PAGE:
While Social Media Was Quick To Highlight And Limit The Spread Of False Claims Of Election Victory, Traditional Media Just Let It Flow

from the guys,-seriously? dept

For four years, all we've been hearing about is how social media was this terrible source of disinformation that had to be regulated because they were destroying democracy and all that. And so what happened last night/early this morning when Donald Trump falsely tried to claim he had won prior to all the votes being counted? Twitter and Facebook both reacted pretty quickly to flag the information, and highlight that it was misleading or false (and Twitter limited the ability to share it).


Meanwhile, nearly every major TV station allowed Trump to give his speech directly, in which he falsely claimed that he had already won states where there were still many votes to be counted, insisted that the counting of votes must be stopped (and claiming he was going to ask the Supreme Court to stop the count), and suggesting that there was fraud going on in a few states that still had significant mail-in ballots to count (most of which they hadn't been able to count prior to yesterday because of Republican legislatures blocking that ability). There was no attempt to delay what he was saying, to contextualize it or to point out it was wrong until well after it had broadcast.

And then you had journalistic malpractice via the Associated Press. Two of its White House reporters, Zeke Miller and Jonathan Lemire, decided to do a "straight" tweet repeating what Trump had said, without any context, without any caveats or context, as if it were factual reporting.


It's flabbergasting that the AP would take this view from nowhere approach to reporting on something so critical. And, even worse, since so many local newspapers just rerun AP newswire, that's the take that many people are going to see.

Other sources got it correct. Buzzfeed -- a site that old school journalists used to love to mock -- did a hell of a lot more journalism than the AP:

The Guardian, a UK paper, got the story correct as well:

We've been noting in the past year how studies have shown that TV news is the key source for disinformation and how it doesn't tend to go viral on social media until after it appears on TV.

So can someone explain to me why it is everyone wants to rush out and blame social media for disinformation?

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Filed Under: content moderation, disinformation, donald trump, elections, fact checking, jonathan lemire, media, social media, zeke miller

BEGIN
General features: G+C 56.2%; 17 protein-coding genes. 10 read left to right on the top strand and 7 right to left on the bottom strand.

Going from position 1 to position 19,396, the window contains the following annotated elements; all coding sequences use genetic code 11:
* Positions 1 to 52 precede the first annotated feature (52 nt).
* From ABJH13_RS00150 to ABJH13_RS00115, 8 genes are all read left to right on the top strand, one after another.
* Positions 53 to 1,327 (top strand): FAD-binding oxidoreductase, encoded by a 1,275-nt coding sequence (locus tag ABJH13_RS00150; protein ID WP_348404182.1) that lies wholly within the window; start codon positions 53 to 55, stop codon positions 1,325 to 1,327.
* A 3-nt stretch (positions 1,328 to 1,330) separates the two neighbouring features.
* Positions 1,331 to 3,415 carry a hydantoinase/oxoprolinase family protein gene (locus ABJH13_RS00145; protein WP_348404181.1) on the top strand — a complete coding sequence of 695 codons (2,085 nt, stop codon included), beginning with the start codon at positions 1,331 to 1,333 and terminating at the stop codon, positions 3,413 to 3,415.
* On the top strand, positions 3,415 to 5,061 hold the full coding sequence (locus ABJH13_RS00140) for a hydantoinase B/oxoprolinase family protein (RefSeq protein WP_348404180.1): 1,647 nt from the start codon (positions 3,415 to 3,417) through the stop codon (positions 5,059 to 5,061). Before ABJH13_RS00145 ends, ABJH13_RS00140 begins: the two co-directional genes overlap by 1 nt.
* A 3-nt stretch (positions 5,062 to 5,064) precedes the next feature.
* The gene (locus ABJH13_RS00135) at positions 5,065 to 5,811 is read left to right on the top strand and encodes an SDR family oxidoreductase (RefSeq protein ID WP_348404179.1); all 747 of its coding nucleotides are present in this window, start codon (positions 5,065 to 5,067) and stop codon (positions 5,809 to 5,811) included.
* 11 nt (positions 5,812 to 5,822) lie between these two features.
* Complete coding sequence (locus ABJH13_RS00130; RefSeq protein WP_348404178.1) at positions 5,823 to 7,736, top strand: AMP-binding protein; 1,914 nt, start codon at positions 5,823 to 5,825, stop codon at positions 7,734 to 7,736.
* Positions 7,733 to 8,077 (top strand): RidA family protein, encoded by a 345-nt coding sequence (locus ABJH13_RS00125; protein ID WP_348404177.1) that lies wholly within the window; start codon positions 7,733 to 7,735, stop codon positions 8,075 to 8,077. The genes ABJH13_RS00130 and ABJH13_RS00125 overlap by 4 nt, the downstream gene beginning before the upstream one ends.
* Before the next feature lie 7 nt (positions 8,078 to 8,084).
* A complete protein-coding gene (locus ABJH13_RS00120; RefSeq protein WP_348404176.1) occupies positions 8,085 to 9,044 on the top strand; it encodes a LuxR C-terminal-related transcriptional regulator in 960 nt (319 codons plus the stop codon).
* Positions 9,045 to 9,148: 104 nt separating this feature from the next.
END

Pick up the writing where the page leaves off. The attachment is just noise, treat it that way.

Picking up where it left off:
Companies: ap, associated press, buzzfeed, facebook, guardian, twitter


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  1. icon
    Samuel Abram (profile), 4 Nov 2020 @ 6:26am

    Re: Re: Re: Re:

    Several reasons:

    1. The Iraq War Crime was extremely unpopular and it partially led Obama to victory (the other was the 2008 stock market crash). Of course, when a Democrat is elected president as a progressive or a (non-right-wing) populist, they tend to abandon some of their campaign promises (to be fair to Obama, he kept some of his, such as the Iran deal). Republicans tend to either keep theirs or make it worse.

    2. Much as people want to escape the two-party system in the US, we've always had one. First it was the Federalists vs. the Democratic-Republicans, then the Democrats vs. the Whigs, and now the current state of the Democrats vs. the Republicans. If a third party were to ever be elected president again, it's only to replace a dead second party.

    3. It wasn't until recently that an actual American left wing was revived in both the federal (see: representatives AOC, Ilhan Omar, Rashida Tlaib, Ayanna Pressley) and state (See Delegate Lee Carter in Virginia, State Senators Summer Lee and Sara Innamorato in Pennsylvania, and State Senator Julia Salazar in New York State) level. McCarthyism in the 1950's suppressed open leftism for generations and it wasn't until recently where people's economic well-being was so poor that they thought socialism seemed like a good idea again.

    4. You know how bad and insular Hollywood is? Washington is like that, except they have actual power (the MPAA wouldn't have power if it weren't for Washington). People in Washington don't give a shit about what's happening in the real world or how people can make ends meet or the consequences of their actions; it is an island in and of itself.

    Did that answer your question?


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